Known for undertaking ambitious infrastructure projects such as the world’s largest hydro project, the Three Gorges Dam, China has now embarked on a mission to develop the first utility-scale solar project in space by 2040.

The country’s Academy of Technology is developing a space power plant that would orbit the Earth at a height of 22,370 miles and beam energy down to the grid.

Construction of an experimental version is already underway in Chongqing, Bishan district, with the prototype due to be completed by 2021, according to a report in China's Science and Technology Daily.

The Bishan district government is expected to make an initial investment of 100 million yuan ($15 million) in the project.

The test project would be used to assess the effectiveness of various technologies for transmitting the energy from space to earth, as well as their potential impact on people and animals.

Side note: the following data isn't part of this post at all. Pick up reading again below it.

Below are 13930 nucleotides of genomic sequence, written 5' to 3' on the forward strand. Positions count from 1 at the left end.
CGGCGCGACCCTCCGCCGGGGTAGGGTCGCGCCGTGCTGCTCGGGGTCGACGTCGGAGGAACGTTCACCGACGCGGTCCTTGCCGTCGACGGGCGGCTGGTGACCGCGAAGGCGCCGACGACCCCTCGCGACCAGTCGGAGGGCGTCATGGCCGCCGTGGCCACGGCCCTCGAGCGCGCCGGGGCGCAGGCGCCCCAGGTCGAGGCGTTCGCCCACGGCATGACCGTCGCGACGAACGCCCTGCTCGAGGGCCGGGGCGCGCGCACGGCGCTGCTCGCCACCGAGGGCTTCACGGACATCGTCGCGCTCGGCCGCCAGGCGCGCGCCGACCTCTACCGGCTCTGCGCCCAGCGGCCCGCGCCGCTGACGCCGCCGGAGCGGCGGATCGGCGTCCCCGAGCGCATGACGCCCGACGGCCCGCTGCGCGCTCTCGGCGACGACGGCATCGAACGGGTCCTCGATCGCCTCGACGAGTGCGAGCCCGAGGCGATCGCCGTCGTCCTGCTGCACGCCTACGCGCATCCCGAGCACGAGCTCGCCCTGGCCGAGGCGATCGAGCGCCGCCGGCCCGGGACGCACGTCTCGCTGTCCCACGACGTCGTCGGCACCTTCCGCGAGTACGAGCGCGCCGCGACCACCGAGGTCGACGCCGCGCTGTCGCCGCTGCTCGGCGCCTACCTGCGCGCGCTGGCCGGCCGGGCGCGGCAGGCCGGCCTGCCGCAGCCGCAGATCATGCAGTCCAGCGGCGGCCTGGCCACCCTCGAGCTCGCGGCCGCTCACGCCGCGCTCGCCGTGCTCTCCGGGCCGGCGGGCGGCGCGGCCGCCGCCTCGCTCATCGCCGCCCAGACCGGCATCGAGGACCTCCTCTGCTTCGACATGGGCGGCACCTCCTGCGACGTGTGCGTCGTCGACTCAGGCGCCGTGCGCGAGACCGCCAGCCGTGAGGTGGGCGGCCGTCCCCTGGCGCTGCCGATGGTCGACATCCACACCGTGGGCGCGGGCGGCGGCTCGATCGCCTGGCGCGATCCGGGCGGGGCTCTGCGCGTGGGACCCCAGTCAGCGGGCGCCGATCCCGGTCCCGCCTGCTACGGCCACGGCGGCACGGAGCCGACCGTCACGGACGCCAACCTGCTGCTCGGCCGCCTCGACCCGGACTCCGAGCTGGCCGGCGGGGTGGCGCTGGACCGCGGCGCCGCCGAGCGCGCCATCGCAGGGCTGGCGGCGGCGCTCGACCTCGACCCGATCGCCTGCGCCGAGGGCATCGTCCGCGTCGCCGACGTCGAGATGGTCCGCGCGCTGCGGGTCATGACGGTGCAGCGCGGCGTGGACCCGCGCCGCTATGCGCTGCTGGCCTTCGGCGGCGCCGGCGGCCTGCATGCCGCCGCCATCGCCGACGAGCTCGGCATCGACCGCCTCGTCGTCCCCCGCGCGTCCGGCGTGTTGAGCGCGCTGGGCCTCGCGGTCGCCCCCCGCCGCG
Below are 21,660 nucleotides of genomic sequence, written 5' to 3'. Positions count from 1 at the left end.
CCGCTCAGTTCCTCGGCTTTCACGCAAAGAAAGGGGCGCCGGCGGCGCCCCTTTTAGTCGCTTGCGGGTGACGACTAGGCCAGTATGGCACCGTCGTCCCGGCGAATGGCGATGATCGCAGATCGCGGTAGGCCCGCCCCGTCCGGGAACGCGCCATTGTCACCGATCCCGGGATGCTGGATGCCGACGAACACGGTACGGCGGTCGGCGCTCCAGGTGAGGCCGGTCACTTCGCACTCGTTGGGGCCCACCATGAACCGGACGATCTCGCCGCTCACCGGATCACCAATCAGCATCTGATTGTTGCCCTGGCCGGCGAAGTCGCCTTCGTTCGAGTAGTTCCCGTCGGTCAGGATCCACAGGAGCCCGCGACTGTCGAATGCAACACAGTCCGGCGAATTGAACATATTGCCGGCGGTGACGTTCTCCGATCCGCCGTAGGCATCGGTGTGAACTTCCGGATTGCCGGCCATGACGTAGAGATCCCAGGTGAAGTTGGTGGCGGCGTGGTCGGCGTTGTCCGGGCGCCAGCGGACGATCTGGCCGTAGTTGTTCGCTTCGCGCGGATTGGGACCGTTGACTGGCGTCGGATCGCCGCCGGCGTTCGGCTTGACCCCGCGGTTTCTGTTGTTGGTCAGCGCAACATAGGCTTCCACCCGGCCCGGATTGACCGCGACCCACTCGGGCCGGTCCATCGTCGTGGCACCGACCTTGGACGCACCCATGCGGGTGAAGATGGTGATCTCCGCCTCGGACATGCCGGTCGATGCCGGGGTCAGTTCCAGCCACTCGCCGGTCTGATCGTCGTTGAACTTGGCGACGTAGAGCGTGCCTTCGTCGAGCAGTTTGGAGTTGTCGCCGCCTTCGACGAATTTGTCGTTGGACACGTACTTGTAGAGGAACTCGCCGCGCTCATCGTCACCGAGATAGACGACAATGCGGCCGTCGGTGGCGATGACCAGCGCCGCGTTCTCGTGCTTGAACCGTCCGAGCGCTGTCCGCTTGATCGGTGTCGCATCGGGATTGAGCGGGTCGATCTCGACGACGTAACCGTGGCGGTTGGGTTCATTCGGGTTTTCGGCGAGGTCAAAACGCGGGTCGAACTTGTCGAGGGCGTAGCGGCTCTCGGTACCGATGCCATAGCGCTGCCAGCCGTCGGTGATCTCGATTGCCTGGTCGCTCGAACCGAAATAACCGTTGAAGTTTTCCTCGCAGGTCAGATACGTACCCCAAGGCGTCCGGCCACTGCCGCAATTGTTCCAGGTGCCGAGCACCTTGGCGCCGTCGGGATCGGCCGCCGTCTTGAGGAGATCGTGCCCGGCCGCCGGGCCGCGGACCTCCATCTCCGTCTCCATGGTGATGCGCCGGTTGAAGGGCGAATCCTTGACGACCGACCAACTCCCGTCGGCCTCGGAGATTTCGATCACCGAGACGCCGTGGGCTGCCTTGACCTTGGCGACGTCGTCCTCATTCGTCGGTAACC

The plan involves the launch of a vehicle that would ship the solar arrays and related technology into space, where the parts would be assembled and the project would enter geostationary orbit over a receiving station on the ground.

Energy would be transmitted to Earth in the form of a laser or microwaves before being converted back into electricity and fed into the grid.

The project is both technologically and financially challenging, but if it is successful, space-based solar panels could be as much as six times more efficient than those on earth and would also not be subject to nighttime and seasonal variation.

But, of course, the thoughts of some critics have already turned to worst-case scenarios. For instance, what if the satellite is commandeered by terrorists who could use the laser beam to lay waste to entire cities? Seems a bit dramatic.

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